Extending the Boundaries of Safe Sanctuary during Vaccination Debate

February 25, 2015

By Rev. Kim A. Smith
The reality of sustaining safe sanctuary came home for Mt. Tamalpais UMC (Mt. Tam), Mill Valley, recently, through the national headlines around the spread of measles and more broadly, the vaccination issue.  The powerful and vocal leader in the conversation and engaging face of the discussion is that of seven year old Rhett Krawitt, who, while being treated for Leukemia, a blood cancer he battled for 3 ½ years could not be vaccinated. 
Rhett and his family, parents Jodi and Carl, and sister Annesley are active members of Mt. Tam Church.  With myself and church members in attendance at the Reed District School board meeting to support the Krawitt family, Carl, Jodi and Rhett addressed the board for endorsement legislation to eliminate the personal exemption as a condition to attend school in California.  Currently, the Staff-Parish Relations Committee and myself are working with the congregation to confidentially assess vaccination rates in our congregation, and how to live together as a community, where several members have babies under the age of one, and others cannot be vaccinated for medical reasons. 
This is all part of being a safe sanctuary church, an important vanguard for churches in our Annual Conference.  From the church weekly post:
“In fulfillment of this command to “Love the Lord your God with all your heart and with all your soul and with all your strength and with all your mind'; and, 'Love your neighbor as yourself,” our church determined many years ago to be a Safe Sanctuary church, following a policy of creating safe and healthy space for all people.  Some ways we work toward this:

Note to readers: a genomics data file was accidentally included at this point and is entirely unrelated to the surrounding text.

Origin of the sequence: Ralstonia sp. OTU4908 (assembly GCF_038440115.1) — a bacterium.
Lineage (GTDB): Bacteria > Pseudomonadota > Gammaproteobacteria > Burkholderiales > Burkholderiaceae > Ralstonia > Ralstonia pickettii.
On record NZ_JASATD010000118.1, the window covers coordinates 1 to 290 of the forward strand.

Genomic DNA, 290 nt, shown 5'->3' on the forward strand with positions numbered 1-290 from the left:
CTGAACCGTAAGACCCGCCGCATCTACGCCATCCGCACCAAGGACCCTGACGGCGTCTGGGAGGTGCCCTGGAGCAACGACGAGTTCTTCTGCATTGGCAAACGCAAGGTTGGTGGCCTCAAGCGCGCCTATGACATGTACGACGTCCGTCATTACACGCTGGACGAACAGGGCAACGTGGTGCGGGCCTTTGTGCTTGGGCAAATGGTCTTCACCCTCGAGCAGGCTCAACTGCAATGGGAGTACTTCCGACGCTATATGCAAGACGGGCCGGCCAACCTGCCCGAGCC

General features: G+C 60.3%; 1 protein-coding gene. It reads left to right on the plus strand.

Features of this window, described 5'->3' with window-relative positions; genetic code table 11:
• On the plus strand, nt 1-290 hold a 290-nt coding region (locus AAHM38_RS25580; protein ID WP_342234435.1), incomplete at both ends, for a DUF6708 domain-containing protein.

-        those who serve through working with children go through a background check and survey;
-        we spent over $100,000 to build ADA compliant bathrooms so our facilities are open for all (Eevery building on our property is accessible; and,
-        we serve gluten free elements for communion for those who have dietary restrictions.  
And now, with the current conversation about vaccinations shedding light on another aspect of Safe Sanctuary, and in order for our members who cannot be vaccinated to be able to be at church with confidence, we are in the process of figuring out how to be a community safe for them.  We know, of course, we cannot make any public space 100 percent safe for everybody on every issue.  We can, in this case, do quite a bit toward creating healthy and safe space for all.
What protects Rhett from diseases like measles and whooping cough is that other healthy children around him do get vaccinated. So when Rhett and his parents discovered that the immunization rate was low in Marin County, they began a conversation with us at Mt. Tam following a push to ensure that kids at Rhett’s school and across the school district got fully vaccinated.  Here is the good news: Rhett is now cancer-free. His school district, after hearing Rhett speak out, just approved a resolution in support of new efforts to get all kids vaccinated. And last week, because it had been one year since his chemotherapy ended, he did what all healthy children should do, he got vaccinated.
Mt. Tam Church encourages all United Methodist Churches to extend our understanding of Safe Sanctuary by taking similar efforts to make our churches and activities safe for people who cannot be vaccinated.   As a congregation, we are grateful to God that Rhett has been vaccinated, and want to continue to be an inclusive and welcoming congregation for all.